Josefine started LEAP 71 after leaving her previous role as Strategic Engineering Lead for Hyperganic in 2023.
LEAP 71 focuses on the creation of highly complex machines in a world of Computational Engineering and Digital Integrated Manufacturing.
Using computer code instead of manually driven computer aided design, physical objects can be created that are orders of magnitude more complex and sophisticated than the status quo.
The resulting designs can be produced autonomously in factories that have digital processes at their heart.
Lin conceived the idea for Hyperganic after leaving Adobe in 2014.
After buying a 3D Printer for work on his underwater robotics startup, UBOT, Lin got fascinated about the prospect for industrial Additive Manufacturing to transform how we engineer and build objects in the 21st century.
Lin joined forces with his IRIDAS co-founder Michael in 2017 to build the first geometry platform using algorithms and AI to generate parts for industrial 3D printing.
Hyperganic currently has offices in Singapore, Germany, China, the US, and the UAE. As of October 2022, Lin is no longer involved with Hyperganic.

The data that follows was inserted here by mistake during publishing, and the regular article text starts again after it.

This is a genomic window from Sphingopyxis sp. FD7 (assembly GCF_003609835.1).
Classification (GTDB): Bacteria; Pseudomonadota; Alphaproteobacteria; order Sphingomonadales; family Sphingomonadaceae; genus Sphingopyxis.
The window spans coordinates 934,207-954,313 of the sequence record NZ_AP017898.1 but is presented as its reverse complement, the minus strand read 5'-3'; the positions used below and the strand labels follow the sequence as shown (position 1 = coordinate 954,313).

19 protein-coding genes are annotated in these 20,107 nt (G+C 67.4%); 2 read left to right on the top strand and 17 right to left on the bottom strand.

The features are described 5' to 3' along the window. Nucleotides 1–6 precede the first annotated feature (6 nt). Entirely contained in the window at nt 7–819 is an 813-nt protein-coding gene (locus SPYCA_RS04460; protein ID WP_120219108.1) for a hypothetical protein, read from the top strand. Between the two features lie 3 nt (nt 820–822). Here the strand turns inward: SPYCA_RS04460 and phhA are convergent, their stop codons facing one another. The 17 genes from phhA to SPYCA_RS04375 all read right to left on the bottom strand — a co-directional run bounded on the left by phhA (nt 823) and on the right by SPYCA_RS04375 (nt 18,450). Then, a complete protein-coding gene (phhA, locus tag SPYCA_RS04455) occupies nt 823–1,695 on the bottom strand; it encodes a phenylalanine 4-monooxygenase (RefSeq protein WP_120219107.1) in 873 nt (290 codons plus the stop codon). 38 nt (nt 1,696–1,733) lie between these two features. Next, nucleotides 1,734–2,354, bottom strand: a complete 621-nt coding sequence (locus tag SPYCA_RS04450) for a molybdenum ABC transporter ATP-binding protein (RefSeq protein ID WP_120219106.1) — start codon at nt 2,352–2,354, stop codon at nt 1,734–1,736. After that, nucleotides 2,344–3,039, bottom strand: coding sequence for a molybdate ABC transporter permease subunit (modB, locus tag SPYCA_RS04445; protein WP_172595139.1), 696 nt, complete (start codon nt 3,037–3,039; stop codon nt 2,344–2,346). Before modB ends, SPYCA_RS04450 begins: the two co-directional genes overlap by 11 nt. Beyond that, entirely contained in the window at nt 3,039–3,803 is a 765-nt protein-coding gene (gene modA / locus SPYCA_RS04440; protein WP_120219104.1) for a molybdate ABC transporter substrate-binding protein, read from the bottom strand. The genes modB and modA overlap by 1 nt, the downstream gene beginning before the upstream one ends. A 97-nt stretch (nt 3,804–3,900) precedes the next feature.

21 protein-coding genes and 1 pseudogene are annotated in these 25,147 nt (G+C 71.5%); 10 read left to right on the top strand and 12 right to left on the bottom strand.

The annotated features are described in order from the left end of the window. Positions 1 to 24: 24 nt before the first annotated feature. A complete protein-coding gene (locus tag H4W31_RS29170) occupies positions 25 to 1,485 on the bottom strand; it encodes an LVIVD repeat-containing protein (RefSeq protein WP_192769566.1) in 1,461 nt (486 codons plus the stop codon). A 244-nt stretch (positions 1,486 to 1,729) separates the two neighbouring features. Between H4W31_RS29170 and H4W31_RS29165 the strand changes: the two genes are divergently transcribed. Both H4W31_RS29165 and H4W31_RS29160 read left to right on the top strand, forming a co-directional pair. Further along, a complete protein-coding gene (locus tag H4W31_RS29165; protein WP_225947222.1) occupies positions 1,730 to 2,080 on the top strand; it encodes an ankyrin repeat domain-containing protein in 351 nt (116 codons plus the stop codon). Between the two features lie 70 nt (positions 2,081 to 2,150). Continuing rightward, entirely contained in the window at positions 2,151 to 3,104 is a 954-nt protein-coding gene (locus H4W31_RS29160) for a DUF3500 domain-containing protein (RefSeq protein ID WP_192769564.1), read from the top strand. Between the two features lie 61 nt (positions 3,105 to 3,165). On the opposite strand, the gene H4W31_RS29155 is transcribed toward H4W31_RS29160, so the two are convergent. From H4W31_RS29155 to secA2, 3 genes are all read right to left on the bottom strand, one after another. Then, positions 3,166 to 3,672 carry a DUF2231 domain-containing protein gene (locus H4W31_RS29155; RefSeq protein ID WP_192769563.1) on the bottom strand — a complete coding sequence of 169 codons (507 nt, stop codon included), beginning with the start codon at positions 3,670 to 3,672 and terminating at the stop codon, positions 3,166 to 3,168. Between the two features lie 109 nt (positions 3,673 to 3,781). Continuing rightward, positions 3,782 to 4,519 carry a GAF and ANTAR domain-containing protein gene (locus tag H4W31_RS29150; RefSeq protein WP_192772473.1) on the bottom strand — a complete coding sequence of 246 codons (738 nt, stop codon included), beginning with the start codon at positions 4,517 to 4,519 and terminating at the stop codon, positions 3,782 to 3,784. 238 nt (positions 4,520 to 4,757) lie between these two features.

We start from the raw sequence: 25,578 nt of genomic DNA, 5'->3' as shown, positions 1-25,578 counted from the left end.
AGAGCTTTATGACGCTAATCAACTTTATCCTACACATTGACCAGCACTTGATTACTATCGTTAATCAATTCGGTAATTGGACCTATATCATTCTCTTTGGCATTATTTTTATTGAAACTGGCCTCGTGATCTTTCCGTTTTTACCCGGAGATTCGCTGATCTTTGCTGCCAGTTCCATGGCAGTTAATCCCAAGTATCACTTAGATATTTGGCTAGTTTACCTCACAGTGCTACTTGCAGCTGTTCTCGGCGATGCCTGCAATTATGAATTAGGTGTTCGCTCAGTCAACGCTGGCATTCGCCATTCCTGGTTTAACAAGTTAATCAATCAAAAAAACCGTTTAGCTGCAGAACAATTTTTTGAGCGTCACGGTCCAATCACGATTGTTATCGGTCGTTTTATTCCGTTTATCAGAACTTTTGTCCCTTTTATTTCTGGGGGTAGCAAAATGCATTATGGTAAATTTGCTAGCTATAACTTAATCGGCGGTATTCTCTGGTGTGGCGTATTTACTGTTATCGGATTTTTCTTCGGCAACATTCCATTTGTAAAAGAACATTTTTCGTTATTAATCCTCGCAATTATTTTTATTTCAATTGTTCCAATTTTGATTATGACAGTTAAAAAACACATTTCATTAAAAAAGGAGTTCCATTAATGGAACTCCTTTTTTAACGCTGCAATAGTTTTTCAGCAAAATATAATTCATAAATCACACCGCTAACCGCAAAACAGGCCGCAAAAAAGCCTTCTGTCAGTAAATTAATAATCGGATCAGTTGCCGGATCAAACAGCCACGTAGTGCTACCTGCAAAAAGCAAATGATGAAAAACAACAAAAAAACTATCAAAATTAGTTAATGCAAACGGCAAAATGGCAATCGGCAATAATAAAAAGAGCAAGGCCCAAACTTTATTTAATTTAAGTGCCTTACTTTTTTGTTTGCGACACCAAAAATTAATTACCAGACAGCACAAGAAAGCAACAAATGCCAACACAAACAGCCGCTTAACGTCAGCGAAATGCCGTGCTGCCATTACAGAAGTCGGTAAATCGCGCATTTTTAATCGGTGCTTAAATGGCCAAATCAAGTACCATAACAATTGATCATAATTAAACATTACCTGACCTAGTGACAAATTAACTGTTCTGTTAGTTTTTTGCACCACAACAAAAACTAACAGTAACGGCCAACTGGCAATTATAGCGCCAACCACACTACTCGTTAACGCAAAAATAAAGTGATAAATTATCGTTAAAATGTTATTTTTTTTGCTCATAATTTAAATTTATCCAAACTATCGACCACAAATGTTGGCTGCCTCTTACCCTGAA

Lin started IRIDAS in the year 2000, together with his co-founder Michael Gallo. IRIDAS pioneered high-resolution digital playback and image processing systems for the emerging digital movie industry in Hollywood. The first digital cinema system in the world, for the postproduction of The Matrix movies, was built on IRIDAS technology in 2002. IRIDAS was the first company to use the just-released GPU systems from NVIDIA for real time image processing. IRIDAS technology was used in virtually any movie production in the last decades. The company was acquired by Adobe in 2011, where Lin joined as Director of Engineering, leading a global team of 140 people, in San Jose, Seattle, Beijing, Hamburg, and New Delhi.
Lin joined ARADEX, a startup in the field of industrial control systems in the early 1990s, and helped build the company’s technology in the field of PC-based CNC and SPS systems.
ARADEX was the first company to use off-the-shelf PC technology to drive large industrial machines. Some of the most complex productions systems, such as the printing machines for the Euro banknotes or high speed milling systems, were driven by ARADEX technology. After decades of driving innovation as a German Mittelstand company, ARADEX was acquired by Chinese industrial giant WEICHAI group in 2019.